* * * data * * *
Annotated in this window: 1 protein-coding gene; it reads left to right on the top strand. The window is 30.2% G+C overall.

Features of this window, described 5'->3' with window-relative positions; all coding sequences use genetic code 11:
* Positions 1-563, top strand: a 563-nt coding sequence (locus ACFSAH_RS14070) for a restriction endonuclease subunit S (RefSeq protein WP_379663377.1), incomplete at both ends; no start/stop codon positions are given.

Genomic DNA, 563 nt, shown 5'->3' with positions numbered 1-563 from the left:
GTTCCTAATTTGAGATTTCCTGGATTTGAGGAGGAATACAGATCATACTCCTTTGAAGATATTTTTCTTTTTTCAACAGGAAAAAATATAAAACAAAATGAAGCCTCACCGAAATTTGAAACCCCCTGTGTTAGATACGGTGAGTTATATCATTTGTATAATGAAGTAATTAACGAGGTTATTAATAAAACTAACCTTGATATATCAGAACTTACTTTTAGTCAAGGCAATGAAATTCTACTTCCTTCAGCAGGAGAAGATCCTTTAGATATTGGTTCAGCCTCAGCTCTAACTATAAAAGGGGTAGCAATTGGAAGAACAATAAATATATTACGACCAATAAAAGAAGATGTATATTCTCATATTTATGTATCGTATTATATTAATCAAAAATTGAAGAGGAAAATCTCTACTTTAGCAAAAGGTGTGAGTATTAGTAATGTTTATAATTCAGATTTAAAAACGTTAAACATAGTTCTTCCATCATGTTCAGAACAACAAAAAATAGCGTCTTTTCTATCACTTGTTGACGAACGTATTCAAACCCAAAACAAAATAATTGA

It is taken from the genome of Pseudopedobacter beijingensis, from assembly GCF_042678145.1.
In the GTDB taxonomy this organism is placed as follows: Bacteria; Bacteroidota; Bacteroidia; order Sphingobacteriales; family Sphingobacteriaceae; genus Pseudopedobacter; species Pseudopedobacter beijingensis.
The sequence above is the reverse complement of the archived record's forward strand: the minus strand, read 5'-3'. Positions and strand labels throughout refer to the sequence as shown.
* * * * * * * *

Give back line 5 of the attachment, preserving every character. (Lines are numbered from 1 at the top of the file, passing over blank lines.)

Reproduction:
GTTCCTAATTTGAGATTTCCTGGATTTGAGGAGGAATACAGATCATACTCCTTTGAAGATATTTTTCTTTTTTCAACAGGAAAAAATATAAAACAAAATGAAGCCTCACCGAAATTTGAAACCCCCTGTGTTAGATACGGTGAGTTATATCATTTGTATAATGAAGTAATTAACGAGGTTATTAATAAAACTAACCTTGATATATCAGAACTTACTTTTAGTCAAGGCAATGAAATTCTACTTCCTTCAGCAGGAGAAGATCCTTTAGATATTGGTTCAGCCTCAGCTCTAACTATAAAAGGGGTAGCAATTGGAAGAACAATAAATATATTACGACCAATAAAAGAAGATGTATATTCTCATATTTATGTATCGTATTATATTAATCAAAAATTGAAGAGGAAAATCTCTACTTTAGCAAAAGGTGTGAGTATTAGTAATGTTTATAATTCAGATTTAAAAACGTTAAACATAGTTCTTCCATCATGTTCAGAACAACAAAAAATAGCGTCTTTTCTATCACTTGTTGACGAACGTATTCAAACCCAAAACAAAATAATTGA